4 Tips For Keeping Whites White
Nothing quite says ‘professional’ like crisp, clean white sheet or fluffy white towels. However, a number of common washing mistakes (many of which you may not even realise you’re doing) can leave your once bright whites a washed out shade of grey or yellow over time.
Whether you run a laundry room in a care home, school, hospital, spa, restaurant or another busy business, here are four of the best tips for keeping whites white – and they’ll work at home too.
Expert advice for washing whites
By following these simple tips for your white laundry, it’s easy to ensure that your sheets, towels and other items stay as bright as the day they were bought.
1. Separate colours and fabrics
While it may be common practice to not mix black and white laundry garments in the wash, it’s easy to overlook the mixing of other, lighter shades (such as blue, green and pink) with white garments. This won’t necessarily result in colour transfer or ‘bleeding’, but white fabric is prone to picking up fluff from darker items, which will make it appear dingy and unclean.
If you’re in a hard water area, this can discolour your whites.
Ask a laundry expert about water softeners.
As well as colours, you should also take into account fabric types when washing white clothes for residents or uniforms for staff. This is due to the fact that some delicate garments will require laundering at a lower temperature, or even by hand.
To make separating your fabrics as simple as possible, refer to the following guidelines:
Acetates and acrylics can be washed together
Cotton, linen and similar materials can be washed together
Wool should be washed separately
Delicates should be washed separately (often by hand)
Do not skip rinses as detergent carryover will discolour items when drying
2. Wash at a high temperature
As a general rule, white garments should be washed at a temperature of at least 65 degrees. This is typically the best option for white garments as higher temperatures are the most effective at removing ingrained dirt (as well as sanitising and killing germs).
However, as we already know, wool and similarly delicate fabrics will shrink or obtain further damage if laundered at too high a temperature. To ensure such items retain their original brightness without their quality being compromised, you can add a whitener or brightener to the wash.
While the above guidance is a good ‘rule of thumb’ guide for keeping whites white, it’s also possible to get the same results or better at low temperatures – using ozone laundry. This natural (disinfection) method also opens up fibres more than a traditional thermal wash, which can help you get soft, fluffy towels that impress your guests.
3. Use the correct detergent
White laundry, black and brightly coloured garments all have different requirements to keep them looking their very best. To boost the brightness of your items and prevent dingy whites , opt for a detergent with an added bleaching agent. Be warned though…bleach shouldn’t be used on bright colours as will fade them, meaning you’ll probably have to buy two types of detergent.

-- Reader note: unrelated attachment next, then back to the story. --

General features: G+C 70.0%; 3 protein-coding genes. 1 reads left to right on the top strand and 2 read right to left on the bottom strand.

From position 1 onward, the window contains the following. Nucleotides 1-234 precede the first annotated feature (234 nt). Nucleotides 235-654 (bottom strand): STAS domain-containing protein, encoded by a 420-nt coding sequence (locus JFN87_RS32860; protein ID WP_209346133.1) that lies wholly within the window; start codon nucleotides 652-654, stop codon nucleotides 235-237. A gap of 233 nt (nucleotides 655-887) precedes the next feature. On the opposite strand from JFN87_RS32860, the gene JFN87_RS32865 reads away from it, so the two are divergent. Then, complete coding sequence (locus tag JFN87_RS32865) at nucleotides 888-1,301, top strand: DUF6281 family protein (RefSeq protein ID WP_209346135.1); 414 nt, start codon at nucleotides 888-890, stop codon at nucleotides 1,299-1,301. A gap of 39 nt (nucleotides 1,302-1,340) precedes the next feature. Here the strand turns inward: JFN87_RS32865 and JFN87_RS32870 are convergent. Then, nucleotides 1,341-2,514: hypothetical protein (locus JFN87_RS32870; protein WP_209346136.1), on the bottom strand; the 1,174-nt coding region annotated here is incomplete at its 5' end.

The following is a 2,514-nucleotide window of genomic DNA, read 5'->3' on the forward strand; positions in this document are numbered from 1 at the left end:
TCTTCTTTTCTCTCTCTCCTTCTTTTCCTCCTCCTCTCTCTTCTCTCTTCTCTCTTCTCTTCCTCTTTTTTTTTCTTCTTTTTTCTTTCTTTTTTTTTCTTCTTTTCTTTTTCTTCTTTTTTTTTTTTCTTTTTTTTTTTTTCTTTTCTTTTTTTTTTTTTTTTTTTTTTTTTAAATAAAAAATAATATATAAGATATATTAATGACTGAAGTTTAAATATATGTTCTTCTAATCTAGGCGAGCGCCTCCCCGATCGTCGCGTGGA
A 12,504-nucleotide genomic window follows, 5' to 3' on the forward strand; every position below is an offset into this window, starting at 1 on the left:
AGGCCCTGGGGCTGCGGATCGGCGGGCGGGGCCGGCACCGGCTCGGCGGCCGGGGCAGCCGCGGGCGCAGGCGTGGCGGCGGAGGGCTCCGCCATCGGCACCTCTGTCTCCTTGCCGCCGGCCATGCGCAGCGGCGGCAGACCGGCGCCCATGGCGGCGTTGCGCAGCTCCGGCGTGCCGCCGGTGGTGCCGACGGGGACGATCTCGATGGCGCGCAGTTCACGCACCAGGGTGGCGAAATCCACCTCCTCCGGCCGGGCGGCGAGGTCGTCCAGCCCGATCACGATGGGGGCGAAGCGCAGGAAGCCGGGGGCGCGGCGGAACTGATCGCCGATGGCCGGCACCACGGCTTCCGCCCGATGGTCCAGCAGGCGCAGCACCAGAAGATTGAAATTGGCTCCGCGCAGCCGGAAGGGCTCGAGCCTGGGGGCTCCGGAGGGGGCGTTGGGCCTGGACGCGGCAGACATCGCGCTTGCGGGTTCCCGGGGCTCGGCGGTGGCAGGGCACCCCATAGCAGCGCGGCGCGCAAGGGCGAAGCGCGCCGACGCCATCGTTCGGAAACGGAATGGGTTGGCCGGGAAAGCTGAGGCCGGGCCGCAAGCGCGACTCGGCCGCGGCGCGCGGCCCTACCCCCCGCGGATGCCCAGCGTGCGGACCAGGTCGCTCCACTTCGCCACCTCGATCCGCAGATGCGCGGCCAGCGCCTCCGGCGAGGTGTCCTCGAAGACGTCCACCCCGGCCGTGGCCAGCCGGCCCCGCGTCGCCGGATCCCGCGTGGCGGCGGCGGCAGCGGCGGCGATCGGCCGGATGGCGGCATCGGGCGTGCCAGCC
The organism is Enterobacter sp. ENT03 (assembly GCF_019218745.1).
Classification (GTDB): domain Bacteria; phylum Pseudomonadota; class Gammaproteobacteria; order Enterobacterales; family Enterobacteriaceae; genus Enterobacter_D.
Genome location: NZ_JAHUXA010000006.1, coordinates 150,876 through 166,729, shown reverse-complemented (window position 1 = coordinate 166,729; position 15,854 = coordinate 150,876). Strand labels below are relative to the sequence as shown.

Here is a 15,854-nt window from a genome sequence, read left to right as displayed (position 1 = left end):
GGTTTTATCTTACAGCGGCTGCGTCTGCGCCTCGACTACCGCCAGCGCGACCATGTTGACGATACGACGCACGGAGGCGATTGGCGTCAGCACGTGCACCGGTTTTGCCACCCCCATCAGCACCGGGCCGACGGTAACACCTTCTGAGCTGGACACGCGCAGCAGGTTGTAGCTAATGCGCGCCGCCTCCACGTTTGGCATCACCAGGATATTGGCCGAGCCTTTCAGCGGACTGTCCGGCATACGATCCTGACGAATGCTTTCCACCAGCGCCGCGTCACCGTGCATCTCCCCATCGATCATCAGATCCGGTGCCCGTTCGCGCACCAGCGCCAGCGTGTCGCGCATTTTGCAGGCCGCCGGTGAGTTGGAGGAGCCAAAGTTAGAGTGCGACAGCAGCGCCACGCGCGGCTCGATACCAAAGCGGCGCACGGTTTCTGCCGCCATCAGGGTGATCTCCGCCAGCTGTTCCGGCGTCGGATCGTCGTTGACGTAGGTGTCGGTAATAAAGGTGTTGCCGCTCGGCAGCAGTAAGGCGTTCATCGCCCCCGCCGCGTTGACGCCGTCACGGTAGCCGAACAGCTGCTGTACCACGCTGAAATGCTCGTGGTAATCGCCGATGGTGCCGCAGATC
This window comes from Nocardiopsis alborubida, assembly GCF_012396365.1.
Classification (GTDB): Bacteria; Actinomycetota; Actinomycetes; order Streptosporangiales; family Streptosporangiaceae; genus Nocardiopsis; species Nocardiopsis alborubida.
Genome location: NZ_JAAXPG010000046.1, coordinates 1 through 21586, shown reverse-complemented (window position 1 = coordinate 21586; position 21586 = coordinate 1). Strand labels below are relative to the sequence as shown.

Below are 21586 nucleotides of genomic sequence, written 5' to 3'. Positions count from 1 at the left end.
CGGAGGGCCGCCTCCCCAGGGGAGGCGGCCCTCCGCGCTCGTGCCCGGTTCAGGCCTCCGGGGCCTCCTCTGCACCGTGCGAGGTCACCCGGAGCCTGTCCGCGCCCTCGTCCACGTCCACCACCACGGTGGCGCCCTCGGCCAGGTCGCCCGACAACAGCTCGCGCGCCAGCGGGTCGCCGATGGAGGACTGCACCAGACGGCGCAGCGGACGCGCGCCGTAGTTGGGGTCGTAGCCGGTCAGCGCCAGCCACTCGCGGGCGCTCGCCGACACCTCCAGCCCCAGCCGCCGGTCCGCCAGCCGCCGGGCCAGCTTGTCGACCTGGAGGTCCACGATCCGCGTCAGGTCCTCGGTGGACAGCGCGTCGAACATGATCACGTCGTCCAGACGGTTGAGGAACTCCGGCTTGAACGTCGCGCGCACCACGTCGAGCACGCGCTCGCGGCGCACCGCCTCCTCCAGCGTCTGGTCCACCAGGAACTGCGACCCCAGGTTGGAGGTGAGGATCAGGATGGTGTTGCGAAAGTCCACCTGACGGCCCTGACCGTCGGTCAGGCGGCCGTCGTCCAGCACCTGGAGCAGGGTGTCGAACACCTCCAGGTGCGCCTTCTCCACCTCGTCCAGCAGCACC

Once you’ve found the most suitable detergent, it’s important to use the right amount during each wash cycle. While items may not be badly stained (leading many to believe that they only need to use half of the recommended amount of detergent) this can have a detrimental effect on your washing equipment. Find out how detergent auto-dosing could help.
By not using the recommended amount of detergent, grease and limescale will build up in the washer, resulting in garments picking up more dirt during the wash.
4. Prevent and pre-treat stains
We’ve all had those moments- you’re wearing a new white outfit, when suddenly you’ve spilt something down the front of it. The same can happen with new bedding, uniforms, towels and other expensive-to-replace items. Luckily, it’s easy to salvage your items with these simple tips...
Don’t let the stain dry - treat it as soon as possible! As soon as it becomes ingrained in the fabric, it will be all the harder to remove.
Immediately pre-treat the garment with a stain removal product formulated specifically for the stain type (such as sauce or ink). Alternatively, you can use a small amount of detergent.
Use bleach as a pre-treatment as a last resort- it has the potential to damage delicate garments, so always check the inner care label before applying to the fabric.
After pre-treating, try a cold wash- in some instances, hot water can seal in stains, making them harder to remove in the long-run.
If your stain isn’t removed after laundering, don’t let the garment dry- pre-treat and wash for a second time (or until the stain is considerably faded or removed).
To prevent yellowing from everyday wear, simply add half a cup of baking soda to each wash.
Bonus tip: use a colour remover – they can be very effective on whites too.
Remember: if in doubt, check the clothes washing labels before washing or treating garments.